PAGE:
• B-Mets center fielder Juan Lagares returned Tuesday. He had missed six days after tweaking an ankle.

• Left-handed reliever Adam Kolarek was demoted to St. Lucie from Binghamton. Kolarek had a 5.68 ERA in six appearances with the B-Mets, but a team official portrayed the motivation for the relocation as a chance for Kolarek to participate in the Florida State League playoffs and therefore have a development opportunity. Kolarek had produced 15 saves with St. Lucie before joining the B-Mets. Adrian Rosario, who had 11 saves with St. Lucie, also has returned to the Florida State League club after posting a 5.83 ERA in 26 Double-A relief appearances.

• 2012 first-round pick Gavin Cecchini, who fractured the tip of the middle finger on his throwing hand on Aug. 1, returned to action with Kingsport 11 days later as the DH. Cecchini has gone 5-for-13 at the plate in three games in that role since returning. He is working on his throwing pregame and should reappear at shortstop before the K-Mets’ season ends Aug. 28.

Jacob deGrom allowed one hit in seven scoreless innings in his St. Lucie debut Saturday. A ninth-round pick in 2010 out of Stetson, deGrom missed last season rehabbing from Tommy John surgery. The 24-year-old right-hander primarily played shortstop, with some third base, during his first two years at Stetson. He began pitching with regularity his junior season in college, after limited exposure in high school. Scout Steve Nichols liked him in that role and the Mets drafted deGrom as a pitcher.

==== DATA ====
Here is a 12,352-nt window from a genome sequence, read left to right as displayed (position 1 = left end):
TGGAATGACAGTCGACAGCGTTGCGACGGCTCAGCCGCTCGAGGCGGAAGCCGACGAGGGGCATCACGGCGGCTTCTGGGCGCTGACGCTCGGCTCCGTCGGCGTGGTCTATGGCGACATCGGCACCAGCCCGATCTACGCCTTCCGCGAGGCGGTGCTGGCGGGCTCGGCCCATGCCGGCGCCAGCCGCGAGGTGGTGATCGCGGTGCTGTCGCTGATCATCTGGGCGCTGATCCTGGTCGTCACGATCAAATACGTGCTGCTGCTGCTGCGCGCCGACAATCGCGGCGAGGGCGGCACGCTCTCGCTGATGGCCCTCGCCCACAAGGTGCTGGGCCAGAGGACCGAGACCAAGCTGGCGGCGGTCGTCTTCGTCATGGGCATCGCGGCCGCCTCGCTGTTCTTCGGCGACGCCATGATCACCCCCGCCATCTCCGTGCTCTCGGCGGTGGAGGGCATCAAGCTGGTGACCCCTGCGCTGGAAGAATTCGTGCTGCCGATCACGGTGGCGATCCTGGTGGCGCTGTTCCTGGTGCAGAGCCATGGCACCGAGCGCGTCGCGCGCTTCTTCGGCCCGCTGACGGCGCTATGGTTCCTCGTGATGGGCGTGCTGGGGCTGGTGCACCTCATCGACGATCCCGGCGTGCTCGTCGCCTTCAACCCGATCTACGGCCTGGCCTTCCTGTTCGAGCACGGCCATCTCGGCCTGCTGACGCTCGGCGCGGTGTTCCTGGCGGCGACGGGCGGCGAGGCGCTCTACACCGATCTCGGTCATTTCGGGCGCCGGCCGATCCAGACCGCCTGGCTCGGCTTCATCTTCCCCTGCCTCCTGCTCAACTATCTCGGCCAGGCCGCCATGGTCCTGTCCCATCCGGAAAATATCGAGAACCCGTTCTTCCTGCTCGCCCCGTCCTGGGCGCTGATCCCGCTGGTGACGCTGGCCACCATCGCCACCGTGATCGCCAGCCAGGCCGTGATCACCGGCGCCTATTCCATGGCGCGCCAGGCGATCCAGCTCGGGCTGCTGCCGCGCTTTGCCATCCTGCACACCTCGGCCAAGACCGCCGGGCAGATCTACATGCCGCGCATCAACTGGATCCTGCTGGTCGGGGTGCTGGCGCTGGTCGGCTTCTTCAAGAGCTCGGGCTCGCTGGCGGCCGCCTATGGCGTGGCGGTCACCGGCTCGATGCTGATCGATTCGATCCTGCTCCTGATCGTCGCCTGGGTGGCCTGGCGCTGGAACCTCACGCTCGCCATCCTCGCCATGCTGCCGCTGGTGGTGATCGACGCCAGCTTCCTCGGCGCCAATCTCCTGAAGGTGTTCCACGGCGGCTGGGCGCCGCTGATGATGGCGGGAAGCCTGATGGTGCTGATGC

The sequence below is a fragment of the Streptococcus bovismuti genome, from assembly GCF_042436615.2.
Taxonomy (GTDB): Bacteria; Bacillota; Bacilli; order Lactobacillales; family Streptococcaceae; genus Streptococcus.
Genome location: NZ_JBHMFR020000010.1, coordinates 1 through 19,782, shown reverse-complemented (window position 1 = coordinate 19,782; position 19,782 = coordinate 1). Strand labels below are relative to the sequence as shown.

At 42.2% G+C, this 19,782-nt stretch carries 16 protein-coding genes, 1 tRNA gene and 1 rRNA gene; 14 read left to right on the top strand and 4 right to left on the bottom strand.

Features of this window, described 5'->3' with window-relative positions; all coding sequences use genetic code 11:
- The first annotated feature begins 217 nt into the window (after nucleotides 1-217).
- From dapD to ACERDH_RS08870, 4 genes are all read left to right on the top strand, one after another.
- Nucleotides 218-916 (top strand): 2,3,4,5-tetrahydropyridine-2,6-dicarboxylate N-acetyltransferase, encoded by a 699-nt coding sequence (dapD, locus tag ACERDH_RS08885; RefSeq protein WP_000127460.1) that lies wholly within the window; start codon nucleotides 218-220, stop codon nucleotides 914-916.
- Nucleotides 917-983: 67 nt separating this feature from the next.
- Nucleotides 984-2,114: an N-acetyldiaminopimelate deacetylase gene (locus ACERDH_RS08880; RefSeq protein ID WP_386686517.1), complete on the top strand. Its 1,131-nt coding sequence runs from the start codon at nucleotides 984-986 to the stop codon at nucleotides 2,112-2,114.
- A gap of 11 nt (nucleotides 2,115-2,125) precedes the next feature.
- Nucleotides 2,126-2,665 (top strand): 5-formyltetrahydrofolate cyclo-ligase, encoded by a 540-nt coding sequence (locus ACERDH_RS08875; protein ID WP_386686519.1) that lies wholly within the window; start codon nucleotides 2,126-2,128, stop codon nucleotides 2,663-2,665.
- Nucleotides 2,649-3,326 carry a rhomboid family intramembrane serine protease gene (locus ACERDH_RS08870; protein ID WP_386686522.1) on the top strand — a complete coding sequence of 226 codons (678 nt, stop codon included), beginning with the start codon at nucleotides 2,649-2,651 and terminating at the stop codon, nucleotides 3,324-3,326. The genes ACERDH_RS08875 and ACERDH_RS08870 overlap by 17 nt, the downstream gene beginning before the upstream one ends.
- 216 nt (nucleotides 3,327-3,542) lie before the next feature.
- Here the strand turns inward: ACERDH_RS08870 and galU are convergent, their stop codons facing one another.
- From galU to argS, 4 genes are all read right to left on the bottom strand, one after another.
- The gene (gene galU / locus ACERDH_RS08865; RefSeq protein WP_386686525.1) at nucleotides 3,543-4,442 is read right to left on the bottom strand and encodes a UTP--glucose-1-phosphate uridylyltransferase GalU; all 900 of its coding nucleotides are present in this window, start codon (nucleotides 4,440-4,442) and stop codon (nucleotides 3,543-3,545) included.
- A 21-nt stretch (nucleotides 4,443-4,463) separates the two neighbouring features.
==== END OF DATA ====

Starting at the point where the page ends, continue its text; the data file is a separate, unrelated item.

• Since a promotion to Buffalo, 39-year-old sidearm lefty C.J. Nitkowski has not allowed an earned run in 4 1/3 innings. He primarily has being used as a lefty-lefty matchup reliever with the Bisons. None of the five runners inherited in his past four appearances have scored. Lefty batters are 3-for-10 with one walk and two strikeouts against him at the Triple-A level.

Garrett Olson cleared waivers and was outrighted to Buffalo.

Lucas Duda’s last six starts with Buffalo, albeit interrupted three days because of a root canal, have come in left field. He is hitting .353 (12-for-34) with two homers in his past nine games.

• Right-hander Tyler Pill, a fourth-round pick in 2011 from Cal State Fullerton, was pulled after two innings Thursday from a St. Lucie start with soreness in his forearm and has landed on the DL. A team official said the injury is not believed to be serious.

Adam Rubin’s farm report appears Wednesdays during the regular season
Adam Rubin has covered the Mets since 2003. He's a graduate of Mepham High School on Long Island and the Wharton School of the University of Pennsylvania. He joined ESPNNewYork after spending 10 years at the New York Daily News.
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TEAM LEADERS

BA LEADER
Juan Lagares
BA HR RBI R
.314 1 7 8
OTHER LEADERS
HRL. Duda 3
RBIL. Duda 8
RE. Young Jr. 11
OPSL. Duda .841
WC. Torres 2
ERAJ. Mejia 2.81
SOJ. Mejia 18